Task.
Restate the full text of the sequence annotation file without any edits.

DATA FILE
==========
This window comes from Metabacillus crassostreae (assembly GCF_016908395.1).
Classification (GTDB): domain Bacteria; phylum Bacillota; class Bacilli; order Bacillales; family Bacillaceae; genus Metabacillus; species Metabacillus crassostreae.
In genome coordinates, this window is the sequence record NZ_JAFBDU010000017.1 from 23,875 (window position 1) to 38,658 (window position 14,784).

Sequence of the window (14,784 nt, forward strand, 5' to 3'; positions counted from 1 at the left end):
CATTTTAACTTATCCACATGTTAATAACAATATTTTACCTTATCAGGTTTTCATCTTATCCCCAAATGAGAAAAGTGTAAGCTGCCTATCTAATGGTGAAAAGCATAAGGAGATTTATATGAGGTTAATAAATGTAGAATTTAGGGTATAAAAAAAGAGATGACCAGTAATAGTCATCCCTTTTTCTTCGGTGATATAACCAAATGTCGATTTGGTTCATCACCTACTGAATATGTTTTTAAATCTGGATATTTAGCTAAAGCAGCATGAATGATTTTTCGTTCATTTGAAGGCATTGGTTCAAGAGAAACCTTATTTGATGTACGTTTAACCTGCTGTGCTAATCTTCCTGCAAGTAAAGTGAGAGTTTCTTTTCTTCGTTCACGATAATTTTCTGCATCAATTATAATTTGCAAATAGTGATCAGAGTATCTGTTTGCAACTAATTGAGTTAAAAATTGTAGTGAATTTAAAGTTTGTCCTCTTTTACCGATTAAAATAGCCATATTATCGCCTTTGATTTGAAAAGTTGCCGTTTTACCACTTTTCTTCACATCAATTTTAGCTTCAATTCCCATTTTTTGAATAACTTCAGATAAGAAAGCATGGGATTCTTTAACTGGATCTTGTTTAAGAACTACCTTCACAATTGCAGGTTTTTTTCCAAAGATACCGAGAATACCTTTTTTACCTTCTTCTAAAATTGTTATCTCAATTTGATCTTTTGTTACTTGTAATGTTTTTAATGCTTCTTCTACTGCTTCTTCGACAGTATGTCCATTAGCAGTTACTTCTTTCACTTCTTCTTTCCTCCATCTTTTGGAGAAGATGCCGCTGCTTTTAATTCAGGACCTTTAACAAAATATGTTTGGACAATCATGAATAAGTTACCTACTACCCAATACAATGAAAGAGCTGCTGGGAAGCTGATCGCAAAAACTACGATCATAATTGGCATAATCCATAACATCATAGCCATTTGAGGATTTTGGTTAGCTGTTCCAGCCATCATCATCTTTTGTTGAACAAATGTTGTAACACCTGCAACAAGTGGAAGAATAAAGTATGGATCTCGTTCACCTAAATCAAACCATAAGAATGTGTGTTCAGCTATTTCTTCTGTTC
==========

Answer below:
This window comes from Metabacillus crassostreae (assembly GCF_016908395.1).
Classification (GTDB): domain Bacteria; phylum Bacillota; class Bacilli; order Bacillales; family Bacillaceae; genus Metabacillus; species Metabacillus crassostreae.
In genome coordinates, this window is the sequence record NZ_JAFBDU010000017.1 from 23,875 (window position 1) to 38,658 (window position 14,784).

Sequence of the window (14,784 nt, forward strand, 5' to 3'; positions counted from 1 at the left end):
CATTTTAACTTATCCACATGTTAATAACAATATTTTACCTTATCAGGTTTTCATCTTATCCCCAAATGAGAAAAGTGTAAGCTGCCTATCTAATGGTGAAAAGCATAAGGAGATTTATATGAGGTTAATAAATGTAGAATTTAGGGTATAAAAAAAGAGATGACCAGTAATAGTCATCCCTTTTTCTTCGGTGATATAACCAAATGTCGATTTGGTTCATCACCTACTGAATATGTTTTTAAATCTGGATATTTAGCTAAAGCAGCATGAATGATTTTTCGTTCATTTGAAGGCATTGGTTCAAGAGAAACCTTATTTGATGTACGTTTAACCTGCTGTGCTAATCTTCCTGCAAGTAAAGTGAGAGTTTCTTTTCTTCGTTCACGATAATTTTCTGCATCAATTATAATTTGCAAATAGTGATCAGAGTATCTGTTTGCAACTAATTGAGTTAAAAATTGTAGTGAATTTAAAGTTTGTCCTCTTTTACCGATTAAAATAGCCATATTATCGCCTTTGATTTGAAAAGTTGCCGTTTTACCACTTTTCTTCACATCAATTTTAGCTTCAATTCCCATTTTTTGAATAACTTCAGATAAGAAAGCATGGGATTCTTTAACTGGATCTTGTTTAAGAACTACCTTCACAATTGCAGGTTTTTTTCCAAAGATACCGAGAATACCTTTTTTACCTTCTTCTAAAATTGTTATCTCAATTTGATCTTTTGTTACTTGTAATGTTTTTAATGCTTCTTCTACTGCTTCTTCGACAGTATGTCCATTAGCAGTTACTTCTTTCACTTCTTCTTTCCTCCATCTTTTGGAGAAGATGCCGCTGCTTTTAATTCAGGACCTTTAACAAAATATGTTTGGACAATCATGAATAAGTTACCTACTACCCAATACAATGAAAGAGCTGCTGGGAAGCTGATCGCAAAAACTACGATCATAATTGGCATAATCCATAACATCATAGCCATTTGAGGATTTTGGTTAGCTGTTCCAGCCATCATCATCTTTTGTTGAACAAATGTTGTAACACCTGCAACAAGTGGAAGAATAAAGTATGGATCTCGTTCACCTAAATCAAACCATAAGAATGTGTGTTCAGCTATTTCTTCTGTTC